Since Hamas’ vicious attack on Oct. 7, I’ve spent time in both Israel and the United States. And I’ve noticed a fundamental difference in how the horrific events of that day have been covered.
In Israel, about a quarter of the news stories were not about victimhood, but heroism.
They included incredible tales of ordinary Israelis:
- A bus driver who went back and forth into the music festival, risking his life to get as many people out as possible.
- A grandfather who learned his son and grandchildren were holed up in a safe room as terrorists rampaged the town, grabbed a gun and drove there to lead the charge that freed them.
- A woman who found a way to keep the terrorists at bay by offering them food and drinks, delaying her certain death for just long enough to allow the IDF to rescue her.
We heard the stories of elite soldiers who fought on that first day. Israel’s Channel 12 interviewed four commanders of the Egoz commando unit, all in their 20s.
Their faces were masked to maintain operational security, but we could still see the steel in their eyes as they described, in the matter-of-fact way of military men, how they stepped over their commander’s injured body on a stretcher, charging forward as fast as they could.
“We wanted to make sure that if the terrorists encountered anyone, it would be us rather than civilians,” one said.
Another was asked what the nation could do for them. “We want you to stay strong and united behind us. Because that’s the strength of our people.”
A third was asked how he imagined the future.
“I look at these burned-out kibbutzim, and I imagine them rebuilt, thriving more than ever before,” he said. “That’s what we’re fighting for.”
These stories have been a source of immense strength for Israelis. But they are not exactly new.
This heroic element is deeply rooted in Israeli culture.
We have always studied the biblical heroes in school and revered the pioneers and warriors of the pre-state era.
Even our Holocaust day is officially called “Remembrance Day of Holocaust and Heroism,” its official ceremonies including reference to the ghetto uprisings, the partisans and others who fought back.
American Jews, for a very long time and for complex reasons, have largely avoided heroism as a Jewish value, however.
For decades, I heard American Jews deride the Israeli heroism idea as a distasteful kind of “machismo” or “militarism.”
American Holocaust museums and cultural products tend to focus almost entirely on Jewish victimhood.
The hope, it has been explained to me, is that by showing the world what happened in Nazi Germany, we could help America avoid the kind of bigotry, racism and intolerance that led to such horror.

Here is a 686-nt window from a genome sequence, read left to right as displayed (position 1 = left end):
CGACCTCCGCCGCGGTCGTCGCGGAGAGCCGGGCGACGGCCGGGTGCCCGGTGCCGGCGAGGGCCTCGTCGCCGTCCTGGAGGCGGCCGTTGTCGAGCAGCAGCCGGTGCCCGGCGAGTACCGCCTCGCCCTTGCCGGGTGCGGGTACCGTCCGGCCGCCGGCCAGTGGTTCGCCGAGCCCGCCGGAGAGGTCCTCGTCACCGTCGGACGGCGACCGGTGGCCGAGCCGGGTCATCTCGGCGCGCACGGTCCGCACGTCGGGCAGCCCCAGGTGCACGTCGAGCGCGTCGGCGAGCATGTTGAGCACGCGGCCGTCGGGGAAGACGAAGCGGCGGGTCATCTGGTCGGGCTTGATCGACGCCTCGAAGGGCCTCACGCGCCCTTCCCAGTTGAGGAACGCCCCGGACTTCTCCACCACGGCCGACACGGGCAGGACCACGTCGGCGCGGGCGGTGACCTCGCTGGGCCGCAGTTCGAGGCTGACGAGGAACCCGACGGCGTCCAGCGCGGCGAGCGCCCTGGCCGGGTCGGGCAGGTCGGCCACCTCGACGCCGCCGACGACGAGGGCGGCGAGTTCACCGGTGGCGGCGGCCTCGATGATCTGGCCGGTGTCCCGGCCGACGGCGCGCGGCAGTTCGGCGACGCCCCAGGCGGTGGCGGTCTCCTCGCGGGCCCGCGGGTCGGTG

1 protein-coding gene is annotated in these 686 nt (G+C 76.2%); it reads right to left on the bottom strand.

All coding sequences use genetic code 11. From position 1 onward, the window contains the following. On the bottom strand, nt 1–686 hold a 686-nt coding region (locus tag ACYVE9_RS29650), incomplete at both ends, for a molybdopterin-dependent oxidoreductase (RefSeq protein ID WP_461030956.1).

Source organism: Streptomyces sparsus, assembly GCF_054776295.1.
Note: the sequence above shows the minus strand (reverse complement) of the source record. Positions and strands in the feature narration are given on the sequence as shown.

It’s not clear that the erasure of Jewish heroism from American Jewish life can be sustained after Oct. 7.
Here in America this month, I’ve seen a Jewish community stunned by the calamity, even as it began mobilizing to help Israel through a thousand different channels.
So many spoke of shock, loneliness and fear — not just because they identify deeply with Israel and have personal connections there, but also because of the sudden outbursts of antisemitism raging across American cities and college campuses, and the expressions of support for Hamas coming from people they thought were their friends.
But while some have mobilized, a large number of US Jews today remain gripped in fear and confusion.
Generations of antiheroic teachings about Jewish identity have resulted in many Jews simply lacking the warrior instinct needed to confront the hate they now face.
There is, it seems, an acute need for inspirational stories of Jewish courage, sacrifice and overcoming — a need not likely to disappear any time soon.
In a newly published collection called “Jewish Priorities,” which I edited, the philanthropist Michael Steinhardt, a founder of the Birthright Israel program and author of the 2022 memoir “Jewish Pride,” proposes a “pantheon of Jewish heroes” to be created in the United States, which would choose a number of heroic figures from across Jewish history and build around them exhibits, institutions, and educational curricula.
Young Jews, he writes, “need to know it is possible, even desirable, to care about being Jewish so much that it is worth sacrificing for, taking risks for, fighting for — even dying for.”
American Jews need this. For while Israel may destroy Hamas in Gaza, the forces of antisemitism that have been unleashed around the world will not go away — and Jewish communities will be increasingly targeted.
They will need immense spiritual resources for what may become a generational battle for their own security and legitimacy.
They will need the comfort, strength and exemplars that only a robust education in heroism can provide.
David Hazony is the editor of “Jewish Priorities: Sixty-Five Proposals for the Future of Our People” (Wicked Son, 2023). He lives in Jerusalem.